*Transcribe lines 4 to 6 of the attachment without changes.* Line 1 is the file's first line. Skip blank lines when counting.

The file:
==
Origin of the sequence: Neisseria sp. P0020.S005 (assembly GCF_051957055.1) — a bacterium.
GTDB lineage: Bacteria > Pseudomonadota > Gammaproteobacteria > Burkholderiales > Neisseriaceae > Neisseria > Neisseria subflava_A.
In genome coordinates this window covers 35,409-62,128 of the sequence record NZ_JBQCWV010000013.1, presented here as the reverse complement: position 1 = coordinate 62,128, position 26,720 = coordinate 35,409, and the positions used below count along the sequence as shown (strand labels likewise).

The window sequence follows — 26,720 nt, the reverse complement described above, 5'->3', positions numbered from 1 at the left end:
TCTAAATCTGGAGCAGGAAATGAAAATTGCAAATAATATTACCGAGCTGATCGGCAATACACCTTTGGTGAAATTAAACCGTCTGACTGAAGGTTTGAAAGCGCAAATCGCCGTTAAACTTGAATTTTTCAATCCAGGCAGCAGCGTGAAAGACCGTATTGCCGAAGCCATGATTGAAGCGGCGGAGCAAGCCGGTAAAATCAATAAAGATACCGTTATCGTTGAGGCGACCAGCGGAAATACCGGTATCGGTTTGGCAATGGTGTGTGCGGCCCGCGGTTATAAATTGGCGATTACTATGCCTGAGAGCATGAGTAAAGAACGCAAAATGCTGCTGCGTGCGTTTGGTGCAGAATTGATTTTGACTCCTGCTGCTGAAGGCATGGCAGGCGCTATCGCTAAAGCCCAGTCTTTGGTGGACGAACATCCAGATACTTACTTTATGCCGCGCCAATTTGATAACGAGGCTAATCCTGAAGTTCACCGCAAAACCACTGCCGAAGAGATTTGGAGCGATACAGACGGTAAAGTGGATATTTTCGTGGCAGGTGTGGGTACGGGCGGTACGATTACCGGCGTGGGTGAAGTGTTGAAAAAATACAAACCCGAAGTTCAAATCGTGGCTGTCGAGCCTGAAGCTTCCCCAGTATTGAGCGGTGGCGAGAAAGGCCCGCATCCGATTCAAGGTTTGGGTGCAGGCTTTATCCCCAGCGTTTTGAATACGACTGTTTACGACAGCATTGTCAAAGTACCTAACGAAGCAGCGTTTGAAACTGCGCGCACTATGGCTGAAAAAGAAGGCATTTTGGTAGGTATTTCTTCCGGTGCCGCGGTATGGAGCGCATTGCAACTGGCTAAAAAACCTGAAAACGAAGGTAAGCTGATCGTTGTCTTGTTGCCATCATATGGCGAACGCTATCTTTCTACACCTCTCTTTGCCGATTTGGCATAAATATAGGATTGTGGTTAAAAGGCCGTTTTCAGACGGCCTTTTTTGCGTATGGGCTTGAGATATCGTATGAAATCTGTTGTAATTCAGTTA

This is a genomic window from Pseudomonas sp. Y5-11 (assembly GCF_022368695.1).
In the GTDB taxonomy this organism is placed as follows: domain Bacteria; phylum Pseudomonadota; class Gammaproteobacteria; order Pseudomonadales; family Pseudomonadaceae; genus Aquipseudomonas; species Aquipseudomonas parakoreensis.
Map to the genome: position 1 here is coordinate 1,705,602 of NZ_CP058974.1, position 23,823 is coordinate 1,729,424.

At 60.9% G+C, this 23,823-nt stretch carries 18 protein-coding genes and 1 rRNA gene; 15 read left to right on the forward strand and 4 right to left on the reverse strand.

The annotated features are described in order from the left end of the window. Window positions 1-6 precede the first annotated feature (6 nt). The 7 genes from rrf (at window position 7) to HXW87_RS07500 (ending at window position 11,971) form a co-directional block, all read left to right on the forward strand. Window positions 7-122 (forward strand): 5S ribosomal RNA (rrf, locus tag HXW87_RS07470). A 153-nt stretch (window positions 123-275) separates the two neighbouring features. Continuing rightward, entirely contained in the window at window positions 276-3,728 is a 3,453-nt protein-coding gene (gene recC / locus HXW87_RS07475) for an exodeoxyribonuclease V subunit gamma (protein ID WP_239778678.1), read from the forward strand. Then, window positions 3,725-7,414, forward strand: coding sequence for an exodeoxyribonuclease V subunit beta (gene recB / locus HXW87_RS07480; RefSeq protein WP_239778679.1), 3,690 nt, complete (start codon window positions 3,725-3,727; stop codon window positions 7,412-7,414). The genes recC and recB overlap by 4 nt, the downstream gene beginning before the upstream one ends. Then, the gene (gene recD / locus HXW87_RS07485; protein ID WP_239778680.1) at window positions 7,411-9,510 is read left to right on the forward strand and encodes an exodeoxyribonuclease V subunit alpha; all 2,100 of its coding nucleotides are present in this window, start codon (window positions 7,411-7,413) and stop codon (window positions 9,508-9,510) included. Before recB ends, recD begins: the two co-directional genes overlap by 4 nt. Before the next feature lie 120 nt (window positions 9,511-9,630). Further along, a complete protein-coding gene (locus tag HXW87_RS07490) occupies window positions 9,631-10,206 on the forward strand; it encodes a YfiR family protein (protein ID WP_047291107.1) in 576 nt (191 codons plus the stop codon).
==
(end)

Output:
The window sequence follows — 26,720 nt, the reverse complement described above, 5'->3', positions numbered from 1 at the left end:
TCTAAATCTGGAGCAGGAAATGAAAATTGCAAATAATATTACCGAGCTGATCGGCAATACACCTTTGGTGAAATTAAACCGTCTGACTGAAGGTTTGAAAGCGCAAATCGCCGTTAAACTTGAATTTTTCAATCCAGGCAGCAGCGTGAAAGACCGTATTGCCGAAGCCATGATTGAAGCGGCGGAGCAAGCCGGTAAAATCAATAAAGATACCGTTATCGTTGAGGCGACCAGCGGAAATACCGGTATCGGTTTGGCAATGGTGTGTGCGGCCCGCGGTTATAAATTGGCGATTACTATGCCTGAGAGCATGAGTAAAGAACGCAAAATGCTGCTGCGTGCGTTTGGTGCAGAATTGATTTTGACTCCTGCTGCTGAAGGCATGGCAGGCGCTATCGCTAAAGCCCAGTCTTTGGTGGACGAACATCCAGATACTTACTTTATGCCGCGCCAATTTGATAACGAGGCTAATCCTGAAGTTCACCGCAAAACCACTGCCGAAGAGATTTGGAGCGATACAGACGGTAAAGTGGATATTTTCGTGGCAGGTGTGGGTACGGGCGGTACGATTACCGGCGTGGGTGAAGTGTTGAAAAAATACAAACCCGAAGTTCAAATCGTGGCTGTCGAGCCTGAAGCTTCCCCAGTATTGAGCGGTGGCGAGAAAGGCCCGCATCCGATTCAAGGTTTGGGTGCAGGCTTTATCCCCAGCGTTTTGAATACGACTGTTTACGACAGCATTGTCAAAGTACCTAACGAAGCAGCGTTTGAAACTGCGCGCACTATGGCTGAAAAAGAAGGCATTTTGGTAGGTATTTCTTCCGGTGCCGCGGTATGGAGCGCATTGCAACTGGCTAAAAAACCTGAAAACGAAGGTAAGCTGATCGTTGTCTTGTTGCCATCATATGGCGAACGCTATCTTTCTACACCTCTCTTTGCCGATTTGGCATAAATATAGGATTGTGGTTAAAAGGCCGTTTTCAGACGGCCTTTTTTGCGTATGGGCTTGAGATATCGTATGAAATCTGTTGTAATTCAGTTA

This is a genomic window from Pseudomonas sp. Y5-11 (assembly GCF_022368695.1).